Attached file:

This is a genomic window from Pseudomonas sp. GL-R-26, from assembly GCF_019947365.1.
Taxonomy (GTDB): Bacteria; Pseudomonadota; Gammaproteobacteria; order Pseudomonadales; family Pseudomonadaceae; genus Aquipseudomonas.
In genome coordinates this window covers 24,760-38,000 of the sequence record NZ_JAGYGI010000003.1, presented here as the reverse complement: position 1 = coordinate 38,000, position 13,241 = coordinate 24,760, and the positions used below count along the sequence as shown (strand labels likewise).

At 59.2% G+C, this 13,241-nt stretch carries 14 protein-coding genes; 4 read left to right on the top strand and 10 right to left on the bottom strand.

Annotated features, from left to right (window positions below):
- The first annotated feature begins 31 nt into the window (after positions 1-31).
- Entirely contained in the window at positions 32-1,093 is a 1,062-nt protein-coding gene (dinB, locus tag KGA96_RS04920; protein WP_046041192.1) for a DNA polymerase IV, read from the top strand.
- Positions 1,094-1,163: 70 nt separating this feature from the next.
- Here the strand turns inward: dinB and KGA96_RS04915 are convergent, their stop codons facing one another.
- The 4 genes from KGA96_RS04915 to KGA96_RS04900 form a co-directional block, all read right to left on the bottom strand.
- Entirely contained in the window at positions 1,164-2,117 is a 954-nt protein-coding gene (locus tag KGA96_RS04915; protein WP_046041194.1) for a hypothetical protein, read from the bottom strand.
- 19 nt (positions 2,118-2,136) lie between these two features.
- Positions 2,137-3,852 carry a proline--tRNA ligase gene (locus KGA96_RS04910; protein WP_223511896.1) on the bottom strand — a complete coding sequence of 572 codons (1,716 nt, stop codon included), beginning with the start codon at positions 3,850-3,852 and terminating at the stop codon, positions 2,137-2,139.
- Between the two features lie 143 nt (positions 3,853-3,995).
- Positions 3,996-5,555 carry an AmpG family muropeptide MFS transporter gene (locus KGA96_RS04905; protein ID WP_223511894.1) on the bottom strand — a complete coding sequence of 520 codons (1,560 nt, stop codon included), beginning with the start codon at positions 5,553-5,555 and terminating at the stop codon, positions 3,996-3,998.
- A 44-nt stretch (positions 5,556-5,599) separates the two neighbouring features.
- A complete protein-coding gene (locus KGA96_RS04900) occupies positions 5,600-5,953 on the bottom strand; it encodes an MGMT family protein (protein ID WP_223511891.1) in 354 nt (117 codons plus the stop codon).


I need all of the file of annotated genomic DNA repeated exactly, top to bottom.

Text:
This is a genomic window from Pseudomonas sp. GL-R-26, from assembly GCF_019947365.1.
Taxonomy (GTDB): Bacteria; Pseudomonadota; Gammaproteobacteria; order Pseudomonadales; family Pseudomonadaceae; genus Aquipseudomonas.
In genome coordinates this window covers 24,760-38,000 of the sequence record NZ_JAGYGI010000003.1, presented here as the reverse complement: position 1 = coordinate 38,000, position 13,241 = coordinate 24,760, and the positions used below count along the sequence as shown (strand labels likewise).

At 59.2% G+C, this 13,241-nt stretch carries 14 protein-coding genes; 4 read left to right on the top strand and 10 right to left on the bottom strand.

Annotated features, from left to right (window positions below):
- The first annotated feature begins 31 nt into the window (after positions 1-31).
- Entirely contained in the window at positions 32-1,093 is a 1,062-nt protein-coding gene (dinB, locus tag KGA96_RS04920; protein WP_046041192.1) for a DNA polymerase IV, read from the top strand.
- Positions 1,094-1,163: 70 nt separating this feature from the next.
- Here the strand turns inward: dinB and KGA96_RS04915 are convergent, their stop codons facing one another.
- The 4 genes from KGA96_RS04915 to KGA96_RS04900 form a co-directional block, all read right to left on the bottom strand.
- Entirely contained in the window at positions 1,164-2,117 is a 954-nt protein-coding gene (locus tag KGA96_RS04915; protein WP_046041194.1) for a hypothetical protein, read from the bottom strand.
- 19 nt (positions 2,118-2,136) lie between these two features.
- Positions 2,137-3,852 carry a proline--tRNA ligase gene (locus KGA96_RS04910; protein WP_223511896.1) on the bottom strand — a complete coding sequence of 572 codons (1,716 nt, stop codon included), beginning with the start codon at positions 3,850-3,852 and terminating at the stop codon, positions 2,137-2,139.
- Between the two features lie 143 nt (positions 3,853-3,995).
- Positions 3,996-5,555 carry an AmpG family muropeptide MFS transporter gene (locus KGA96_RS04905; protein ID WP_223511894.1) on the bottom strand — a complete coding sequence of 520 codons (1,560 nt, stop codon included), beginning with the start codon at positions 5,553-5,555 and terminating at the stop codon, positions 3,996-3,998.
- A 44-nt stretch (positions 5,556-5,599) separates the two neighbouring features.
- A complete protein-coding gene (locus KGA96_RS04900) occupies positions 5,600-5,953 on the bottom strand; it encodes an MGMT family protein (protein ID WP_223511891.1) in 354 nt (117 codons plus the stop codon).